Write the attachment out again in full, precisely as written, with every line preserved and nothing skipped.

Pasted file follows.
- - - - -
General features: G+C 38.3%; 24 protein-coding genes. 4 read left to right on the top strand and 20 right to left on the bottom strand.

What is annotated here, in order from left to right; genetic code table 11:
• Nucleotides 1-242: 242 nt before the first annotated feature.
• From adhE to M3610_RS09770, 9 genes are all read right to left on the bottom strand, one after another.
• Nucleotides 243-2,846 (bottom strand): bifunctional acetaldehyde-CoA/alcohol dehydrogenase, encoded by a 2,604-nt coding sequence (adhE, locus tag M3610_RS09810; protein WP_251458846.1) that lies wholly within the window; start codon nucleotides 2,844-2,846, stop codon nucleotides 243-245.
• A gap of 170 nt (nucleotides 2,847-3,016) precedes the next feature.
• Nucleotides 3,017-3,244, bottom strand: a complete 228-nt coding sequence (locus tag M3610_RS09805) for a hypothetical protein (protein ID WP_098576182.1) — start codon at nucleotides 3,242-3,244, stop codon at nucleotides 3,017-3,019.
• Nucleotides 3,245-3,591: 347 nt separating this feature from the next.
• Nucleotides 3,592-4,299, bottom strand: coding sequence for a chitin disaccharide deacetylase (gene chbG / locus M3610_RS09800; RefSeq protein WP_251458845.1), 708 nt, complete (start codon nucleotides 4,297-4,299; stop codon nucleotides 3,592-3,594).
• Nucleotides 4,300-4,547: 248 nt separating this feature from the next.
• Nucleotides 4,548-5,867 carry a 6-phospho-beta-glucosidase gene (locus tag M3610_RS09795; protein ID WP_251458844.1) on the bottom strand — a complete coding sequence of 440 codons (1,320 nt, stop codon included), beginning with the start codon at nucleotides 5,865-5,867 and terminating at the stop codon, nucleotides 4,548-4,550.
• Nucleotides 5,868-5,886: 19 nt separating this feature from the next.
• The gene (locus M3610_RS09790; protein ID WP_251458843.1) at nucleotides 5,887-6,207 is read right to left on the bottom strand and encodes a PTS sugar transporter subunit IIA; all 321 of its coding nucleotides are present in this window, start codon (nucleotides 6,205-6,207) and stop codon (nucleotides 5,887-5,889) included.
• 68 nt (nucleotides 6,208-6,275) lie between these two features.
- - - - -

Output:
General features: G+C 38.3%; 24 protein-coding genes. 4 read left to right on the top strand and 20 right to left on the bottom strand.

What is annotated here, in order from left to right; genetic code table 11:
• Nucleotides 1-242: 242 nt before the first annotated feature.
• From adhE to M3610_RS09770, 9 genes are all read right to left on the bottom strand, one after another.
• Nucleotides 243-2,846 (bottom strand): bifunctional acetaldehyde-CoA/alcohol dehydrogenase, encoded by a 2,604-nt coding sequence (adhE, locus tag M3610_RS09810; protein WP_251458846.1) that lies wholly within the window; start codon nucleotides 2,844-2,846, stop codon nucleotides 243-245.
• A gap of 170 nt (nucleotides 2,847-3,016) precedes the next feature.
• Nucleotides 3,017-3,244, bottom strand: a complete 228-nt coding sequence (locus tag M3610_RS09805) for a hypothetical protein (protein ID WP_098576182.1) — start codon at nucleotides 3,242-3,244, stop codon at nucleotides 3,017-3,019.
• Nucleotides 3,245-3,591: 347 nt separating this feature from the next.
• Nucleotides 3,592-4,299, bottom strand: coding sequence for a chitin disaccharide deacetylase (gene chbG / locus M3610_RS09800; RefSeq protein WP_251458845.1), 708 nt, complete (start codon nucleotides 4,297-4,299; stop codon nucleotides 3,592-3,594).
• Nucleotides 4,300-4,547: 248 nt separating this feature from the next.
• Nucleotides 4,548-5,867 carry a 6-phospho-beta-glucosidase gene (locus tag M3610_RS09795; protein ID WP_251458844.1) on the bottom strand — a complete coding sequence of 440 codons (1,320 nt, stop codon included), beginning with the start codon at nucleotides 5,865-5,867 and terminating at the stop codon, nucleotides 4,548-4,550.
• Nucleotides 5,868-5,886: 19 nt separating this feature from the next.
• The gene (locus M3610_RS09790; protein ID WP_251458843.1) at nucleotides 5,887-6,207 is read right to left on the bottom strand and encodes a PTS sugar transporter subunit IIA; all 321 of its coding nucleotides are present in this window, start codon (nucleotides 6,205-6,207) and stop codon (nucleotides 5,887-5,889) included.
• 68 nt (nucleotides 6,208-6,275) lie between these two features.